The History of St Anne’s Church, Turton
The church is dedicated to St. Anne, the mother of the Virgin Mary and is situated on High Street in Chapeltown, Turton.
Those who worship here regularly are privileged to live in this very beautiful part of Lancashire.
This splendid church is set in delightful grounds which give it an air of peace and tranquillity. It has been aptly called “the cathedral on the hill”. If you take a visit to the church we know you will return to your home refreshed in body, mind and spirit. As you look around, spare a thought for the generations of parishioners who have worshipped here, been baptised in the font, married at the Chancel steps and who are now resting in God’s acre outside.
The following text tell you a little about the fascinating history of the church.
Turton was settled in very early times, remains found on the nearby moors include a Druid circle, standing stones and copper and bronze artefacts. The name Turton is thought to derive from two early British/Anglo-Saxon words….Twr, Tur, Tor, meaning Tower and Tun meaning Town.
The Romans came to the North in 79A.D., and by the time they left in 447 A.D., the area had become Christian (by imperial decree!)
The Chapel of Turton has existed since 1111 when a chapel was built on this land, probably by Roger de Poictou. He was a cousin of William the Conqueror, and had already built Bolton Parish Church in 1110.
In 1333, Turton Fair was established on Chapel Fields. The celebrations originally started as an all-night service to commemorate the patron saint of the chapel, gradually feasting, drinking, trading and bartering were added until it became a Fair. The tradition continued as Turton Agriculture Fair until 1932.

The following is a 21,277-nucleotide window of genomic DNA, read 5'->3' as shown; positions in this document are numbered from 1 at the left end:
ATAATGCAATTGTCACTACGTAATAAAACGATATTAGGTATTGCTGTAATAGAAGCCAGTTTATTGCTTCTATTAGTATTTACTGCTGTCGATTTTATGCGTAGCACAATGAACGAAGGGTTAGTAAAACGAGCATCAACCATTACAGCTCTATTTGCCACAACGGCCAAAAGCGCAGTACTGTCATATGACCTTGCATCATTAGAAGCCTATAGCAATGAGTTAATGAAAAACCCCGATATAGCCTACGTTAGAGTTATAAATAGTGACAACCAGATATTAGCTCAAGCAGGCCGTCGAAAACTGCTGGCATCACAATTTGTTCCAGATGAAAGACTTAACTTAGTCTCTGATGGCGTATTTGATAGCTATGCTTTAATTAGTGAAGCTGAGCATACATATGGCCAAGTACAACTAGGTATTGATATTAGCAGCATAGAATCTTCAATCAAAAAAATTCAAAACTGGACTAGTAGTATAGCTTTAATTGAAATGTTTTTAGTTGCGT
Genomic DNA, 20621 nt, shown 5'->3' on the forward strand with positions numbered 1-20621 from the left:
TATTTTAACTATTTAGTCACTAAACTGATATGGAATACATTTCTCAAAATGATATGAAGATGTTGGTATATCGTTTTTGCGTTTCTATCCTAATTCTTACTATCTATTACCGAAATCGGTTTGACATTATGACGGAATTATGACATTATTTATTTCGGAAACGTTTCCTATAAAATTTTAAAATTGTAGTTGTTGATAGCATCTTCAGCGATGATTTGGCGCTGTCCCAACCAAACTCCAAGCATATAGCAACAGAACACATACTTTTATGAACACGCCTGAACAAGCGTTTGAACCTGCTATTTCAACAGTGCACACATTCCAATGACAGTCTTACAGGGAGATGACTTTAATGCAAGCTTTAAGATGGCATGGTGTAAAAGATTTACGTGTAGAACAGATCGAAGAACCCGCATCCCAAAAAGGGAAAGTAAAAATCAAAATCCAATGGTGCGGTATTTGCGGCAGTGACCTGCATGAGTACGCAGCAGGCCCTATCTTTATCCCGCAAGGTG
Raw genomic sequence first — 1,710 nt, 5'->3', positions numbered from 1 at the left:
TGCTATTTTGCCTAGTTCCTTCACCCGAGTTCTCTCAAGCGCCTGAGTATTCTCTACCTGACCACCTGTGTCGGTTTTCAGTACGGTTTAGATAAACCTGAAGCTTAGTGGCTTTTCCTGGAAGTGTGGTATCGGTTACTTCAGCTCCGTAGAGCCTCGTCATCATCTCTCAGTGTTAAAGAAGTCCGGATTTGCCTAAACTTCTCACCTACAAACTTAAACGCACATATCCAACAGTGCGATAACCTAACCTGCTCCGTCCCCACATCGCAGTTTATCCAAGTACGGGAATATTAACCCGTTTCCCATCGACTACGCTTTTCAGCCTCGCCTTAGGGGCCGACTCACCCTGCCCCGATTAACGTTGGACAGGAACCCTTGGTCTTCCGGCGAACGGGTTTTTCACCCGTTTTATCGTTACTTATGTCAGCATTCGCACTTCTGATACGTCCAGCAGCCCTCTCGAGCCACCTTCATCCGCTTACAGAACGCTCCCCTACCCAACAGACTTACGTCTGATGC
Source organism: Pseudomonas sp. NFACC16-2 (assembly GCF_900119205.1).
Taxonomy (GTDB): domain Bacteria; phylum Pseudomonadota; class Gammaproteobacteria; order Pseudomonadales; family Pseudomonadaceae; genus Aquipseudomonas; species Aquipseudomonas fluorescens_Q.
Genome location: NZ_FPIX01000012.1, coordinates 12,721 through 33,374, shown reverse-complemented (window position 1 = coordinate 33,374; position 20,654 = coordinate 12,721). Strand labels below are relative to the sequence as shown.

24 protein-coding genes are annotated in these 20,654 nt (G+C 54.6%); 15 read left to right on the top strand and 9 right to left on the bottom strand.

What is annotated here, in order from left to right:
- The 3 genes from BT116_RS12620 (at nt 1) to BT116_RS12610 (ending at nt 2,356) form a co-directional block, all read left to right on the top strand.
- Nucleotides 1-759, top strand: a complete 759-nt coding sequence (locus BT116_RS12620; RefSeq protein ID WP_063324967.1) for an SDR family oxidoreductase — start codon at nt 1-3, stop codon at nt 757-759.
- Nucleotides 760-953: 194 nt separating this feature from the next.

It is thought that the earliest chapels were dedicated to St. Bartholomew, a derivative of St. Botolph, a Christian missionary to the northern heathen tribes.
In 1523, the chapel was “in the gift of” Ralf of Rauff Orrell, Lord of the Manor of Turton, and the incumbent was a James Anderton. At this stage the chapel was merely a “Chapel of Ease”, serving the needs of the parishioners who lived in the isolated farms and crofts, and who could not travel into Bolton to the Parish Church.
In 1565 the priest in charge was described as “decrepit” or sick, so it is not clear how much the chapel was being used. By 1610, however, it was said to be “well supplied with ministers”.
In 1630, Humphrey Chetham who had purchased the manor of Turton rebuilt the chapel. This reputedly philanthropic man later founded the Chetham Hospital and Library in Manchester and donated “goodly books” to the parishes of Turton and Walmsley for the use of the parishioners. These chained books and their ornate carved chest can now be seen in Turton Tower.
The Turton Chapel was not licensed for weddings, and until about 1705 it was served by curates who travelled out from Bolton for the services; there were no clergy resident in the village.
In 1717, Samuel Chetham secured “Queen Anne’s Bounty”, a grant of money used to supplement income for church and clergy. It is possible that the church’s name was changed from St. Bartholomew’s to St. Anne’s at about this time, in recognition of this assistance.